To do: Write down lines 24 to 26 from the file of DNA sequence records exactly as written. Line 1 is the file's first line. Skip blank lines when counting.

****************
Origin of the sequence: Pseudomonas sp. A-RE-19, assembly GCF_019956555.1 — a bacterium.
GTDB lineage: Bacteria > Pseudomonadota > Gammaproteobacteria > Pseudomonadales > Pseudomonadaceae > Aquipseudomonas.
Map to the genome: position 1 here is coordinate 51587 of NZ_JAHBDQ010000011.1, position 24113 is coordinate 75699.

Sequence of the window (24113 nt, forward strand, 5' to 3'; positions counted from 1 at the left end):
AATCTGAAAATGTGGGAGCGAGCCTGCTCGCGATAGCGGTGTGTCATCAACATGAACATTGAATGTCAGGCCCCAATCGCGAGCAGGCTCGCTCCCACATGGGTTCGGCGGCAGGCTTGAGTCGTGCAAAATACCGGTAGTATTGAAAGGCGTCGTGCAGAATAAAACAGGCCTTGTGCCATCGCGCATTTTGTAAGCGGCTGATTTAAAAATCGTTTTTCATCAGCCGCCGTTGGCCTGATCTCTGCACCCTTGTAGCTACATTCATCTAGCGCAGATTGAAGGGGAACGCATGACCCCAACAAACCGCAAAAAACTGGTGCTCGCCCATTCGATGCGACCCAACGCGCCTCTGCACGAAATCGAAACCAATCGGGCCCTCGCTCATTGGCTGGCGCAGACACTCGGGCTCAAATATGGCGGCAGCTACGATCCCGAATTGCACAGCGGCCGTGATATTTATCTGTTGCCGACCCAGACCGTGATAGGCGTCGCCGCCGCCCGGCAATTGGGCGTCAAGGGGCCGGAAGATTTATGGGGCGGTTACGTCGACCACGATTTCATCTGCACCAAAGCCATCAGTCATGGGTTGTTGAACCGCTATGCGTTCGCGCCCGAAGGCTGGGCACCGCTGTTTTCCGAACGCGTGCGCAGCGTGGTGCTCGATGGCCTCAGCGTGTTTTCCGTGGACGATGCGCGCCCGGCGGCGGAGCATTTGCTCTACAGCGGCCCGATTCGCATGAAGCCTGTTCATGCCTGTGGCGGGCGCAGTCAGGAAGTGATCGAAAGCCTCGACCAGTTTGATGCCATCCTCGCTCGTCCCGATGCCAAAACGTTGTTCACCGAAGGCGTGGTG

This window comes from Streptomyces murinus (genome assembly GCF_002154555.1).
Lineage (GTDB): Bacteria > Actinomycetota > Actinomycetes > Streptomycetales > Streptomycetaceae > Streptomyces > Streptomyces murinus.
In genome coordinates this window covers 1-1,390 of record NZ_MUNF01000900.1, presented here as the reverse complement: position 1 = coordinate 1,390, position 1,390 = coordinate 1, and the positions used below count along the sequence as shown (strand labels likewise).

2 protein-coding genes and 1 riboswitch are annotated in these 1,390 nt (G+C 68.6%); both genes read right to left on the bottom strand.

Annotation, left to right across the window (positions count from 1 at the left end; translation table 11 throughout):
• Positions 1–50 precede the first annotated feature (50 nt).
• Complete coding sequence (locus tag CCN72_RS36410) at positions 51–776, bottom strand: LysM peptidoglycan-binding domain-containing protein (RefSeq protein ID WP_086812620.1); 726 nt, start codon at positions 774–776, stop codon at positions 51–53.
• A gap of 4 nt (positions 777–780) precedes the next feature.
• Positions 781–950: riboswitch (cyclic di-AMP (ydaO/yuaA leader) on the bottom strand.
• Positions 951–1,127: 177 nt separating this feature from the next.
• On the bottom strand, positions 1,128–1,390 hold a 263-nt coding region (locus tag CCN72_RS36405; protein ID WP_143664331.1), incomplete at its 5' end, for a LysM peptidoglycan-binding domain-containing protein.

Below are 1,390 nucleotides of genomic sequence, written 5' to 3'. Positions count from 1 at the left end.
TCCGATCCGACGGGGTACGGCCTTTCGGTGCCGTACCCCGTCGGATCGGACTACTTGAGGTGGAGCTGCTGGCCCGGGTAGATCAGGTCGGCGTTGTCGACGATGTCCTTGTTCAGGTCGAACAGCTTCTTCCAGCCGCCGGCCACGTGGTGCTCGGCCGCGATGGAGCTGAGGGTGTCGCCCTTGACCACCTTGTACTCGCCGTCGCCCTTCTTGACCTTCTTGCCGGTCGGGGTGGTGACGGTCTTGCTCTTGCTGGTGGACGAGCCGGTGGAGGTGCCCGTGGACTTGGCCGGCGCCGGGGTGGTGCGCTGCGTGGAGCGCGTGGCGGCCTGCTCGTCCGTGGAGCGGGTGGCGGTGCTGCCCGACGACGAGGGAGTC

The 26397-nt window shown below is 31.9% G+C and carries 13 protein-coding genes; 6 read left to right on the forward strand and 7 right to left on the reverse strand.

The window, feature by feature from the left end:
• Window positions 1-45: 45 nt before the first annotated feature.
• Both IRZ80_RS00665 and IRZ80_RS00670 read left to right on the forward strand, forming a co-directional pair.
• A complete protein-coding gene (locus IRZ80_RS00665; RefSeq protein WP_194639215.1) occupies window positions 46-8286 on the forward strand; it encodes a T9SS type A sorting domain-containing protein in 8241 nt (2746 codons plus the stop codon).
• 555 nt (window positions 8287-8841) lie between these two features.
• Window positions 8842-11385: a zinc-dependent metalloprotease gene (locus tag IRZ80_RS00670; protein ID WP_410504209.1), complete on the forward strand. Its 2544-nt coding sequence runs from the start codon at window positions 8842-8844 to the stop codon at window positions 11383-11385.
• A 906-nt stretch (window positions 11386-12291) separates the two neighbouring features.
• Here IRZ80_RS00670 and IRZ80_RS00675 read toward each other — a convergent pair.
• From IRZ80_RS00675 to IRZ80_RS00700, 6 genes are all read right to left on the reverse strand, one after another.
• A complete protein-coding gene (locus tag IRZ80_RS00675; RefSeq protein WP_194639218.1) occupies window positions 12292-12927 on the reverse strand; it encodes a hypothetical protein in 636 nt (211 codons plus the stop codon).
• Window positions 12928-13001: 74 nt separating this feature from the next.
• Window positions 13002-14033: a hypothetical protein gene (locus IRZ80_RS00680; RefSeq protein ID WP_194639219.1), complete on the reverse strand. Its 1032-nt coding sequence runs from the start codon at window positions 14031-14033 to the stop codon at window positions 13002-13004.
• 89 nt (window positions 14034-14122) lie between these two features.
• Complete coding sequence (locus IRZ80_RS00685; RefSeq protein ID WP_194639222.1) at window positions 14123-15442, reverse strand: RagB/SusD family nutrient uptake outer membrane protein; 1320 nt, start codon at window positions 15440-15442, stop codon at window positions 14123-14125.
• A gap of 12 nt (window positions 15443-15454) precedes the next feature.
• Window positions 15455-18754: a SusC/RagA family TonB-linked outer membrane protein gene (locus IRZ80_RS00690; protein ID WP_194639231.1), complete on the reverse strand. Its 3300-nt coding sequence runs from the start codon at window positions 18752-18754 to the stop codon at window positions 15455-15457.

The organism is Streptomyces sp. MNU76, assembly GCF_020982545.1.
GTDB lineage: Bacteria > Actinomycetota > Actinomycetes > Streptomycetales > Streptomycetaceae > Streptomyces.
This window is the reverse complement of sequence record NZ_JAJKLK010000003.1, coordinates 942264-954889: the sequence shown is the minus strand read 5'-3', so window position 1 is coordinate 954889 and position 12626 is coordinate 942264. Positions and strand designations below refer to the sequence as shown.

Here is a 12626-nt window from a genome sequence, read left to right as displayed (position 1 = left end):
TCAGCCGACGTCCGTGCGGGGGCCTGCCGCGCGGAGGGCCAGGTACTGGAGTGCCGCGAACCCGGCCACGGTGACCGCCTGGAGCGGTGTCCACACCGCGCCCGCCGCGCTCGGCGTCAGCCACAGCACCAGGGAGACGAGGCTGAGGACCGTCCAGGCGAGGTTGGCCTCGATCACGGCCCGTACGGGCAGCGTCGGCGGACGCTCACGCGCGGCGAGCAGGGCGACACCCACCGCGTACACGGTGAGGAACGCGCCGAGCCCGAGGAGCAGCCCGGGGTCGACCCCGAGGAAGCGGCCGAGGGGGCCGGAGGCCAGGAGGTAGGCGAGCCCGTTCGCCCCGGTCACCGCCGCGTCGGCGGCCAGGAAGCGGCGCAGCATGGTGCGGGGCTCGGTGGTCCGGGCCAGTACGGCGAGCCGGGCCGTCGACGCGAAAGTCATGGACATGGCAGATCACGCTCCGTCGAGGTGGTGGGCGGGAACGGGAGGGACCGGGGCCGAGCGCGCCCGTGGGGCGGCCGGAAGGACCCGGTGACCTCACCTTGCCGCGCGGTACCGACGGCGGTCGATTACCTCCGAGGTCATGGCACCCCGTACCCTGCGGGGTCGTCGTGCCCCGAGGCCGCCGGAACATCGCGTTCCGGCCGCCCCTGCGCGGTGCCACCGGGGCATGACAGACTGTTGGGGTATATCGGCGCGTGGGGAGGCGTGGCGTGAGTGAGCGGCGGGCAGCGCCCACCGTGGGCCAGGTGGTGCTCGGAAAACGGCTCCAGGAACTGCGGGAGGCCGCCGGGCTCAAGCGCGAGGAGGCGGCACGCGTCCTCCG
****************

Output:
• 555 nt (window positions 8287-8841) lie between these two features.
• Window positions 8842-11385: a zinc-dependent metalloprotease gene (locus tag IRZ80_RS00670; protein ID WP_410504209.1), complete on the forward strand. Its 2544-nt coding sequence runs from the start codon at window positions 8842-8844 to the stop codon at window positions 11383-11385.
• A 906-nt stretch (window positions 11386-12291) separates the two neighbouring features.